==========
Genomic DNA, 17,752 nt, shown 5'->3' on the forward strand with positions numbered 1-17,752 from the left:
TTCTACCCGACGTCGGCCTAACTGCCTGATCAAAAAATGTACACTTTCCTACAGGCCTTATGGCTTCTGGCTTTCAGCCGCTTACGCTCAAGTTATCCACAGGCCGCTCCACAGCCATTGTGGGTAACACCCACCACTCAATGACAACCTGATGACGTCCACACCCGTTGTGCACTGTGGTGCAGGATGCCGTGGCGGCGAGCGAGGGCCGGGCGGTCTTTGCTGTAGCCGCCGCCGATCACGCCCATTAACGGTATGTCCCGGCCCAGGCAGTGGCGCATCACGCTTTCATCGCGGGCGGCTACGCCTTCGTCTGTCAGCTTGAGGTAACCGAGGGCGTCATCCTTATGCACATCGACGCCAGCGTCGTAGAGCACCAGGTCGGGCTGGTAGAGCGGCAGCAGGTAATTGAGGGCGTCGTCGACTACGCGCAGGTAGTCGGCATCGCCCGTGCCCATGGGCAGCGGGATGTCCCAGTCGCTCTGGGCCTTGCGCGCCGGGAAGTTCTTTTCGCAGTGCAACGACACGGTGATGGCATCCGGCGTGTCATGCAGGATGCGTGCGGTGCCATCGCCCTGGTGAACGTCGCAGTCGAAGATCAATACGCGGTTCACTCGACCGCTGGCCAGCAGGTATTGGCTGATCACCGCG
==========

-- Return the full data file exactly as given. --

Genomic DNA, 17,752 nt, shown 5'->3' on the forward strand with positions numbered 1-17,752 from the left:
TTCTACCCGACGTCGGCCTAACTGCCTGATCAAAAAATGTACACTTTCCTACAGGCCTTATGGCTTCTGGCTTTCAGCCGCTTACGCTCAAGTTATCCACAGGCCGCTCCACAGCCATTGTGGGTAACACCCACCACTCAATGACAACCTGATGACGTCCACACCCGTTGTGCACTGTGGTGCAGGATGCCGTGGCGGCGAGCGAGGGCCGGGCGGTCTTTGCTGTAGCCGCCGCCGATCACGCCCATTAACGGTATGTCCCGGCCCAGGCAGTGGCGCATCACGCTTTCATCGCGGGCGGCTACGCCTTCGTCTGTCAGCTTGAGGTAACCGAGGGCGTCATCCTTATGCACATCGACGCCAGCGTCGTAGAGCACCAGGTCGGGCTGGTAGAGCGGCAGCAGGTAATTGAGGGCGTCGTCGACTACGCGCAGGTAGTCGGCATCGCCCGTGCCCATGGGCAGCGGGATGTCCCAGTCGCTCTGGGCCTTGCGCGCCGGGAAGTTCTTTTCGCAGTGCAACGACACGGTGATGGCATCCGGCGTGTCATGCAGGATGCGTGCGGTGCCATCGCCCTGGTGAACGTCGCAGTCGAAGATCAATACGCGGTTCACTCGACCGCTGGCCAGCAGGTATTGGCTGATCACCGCG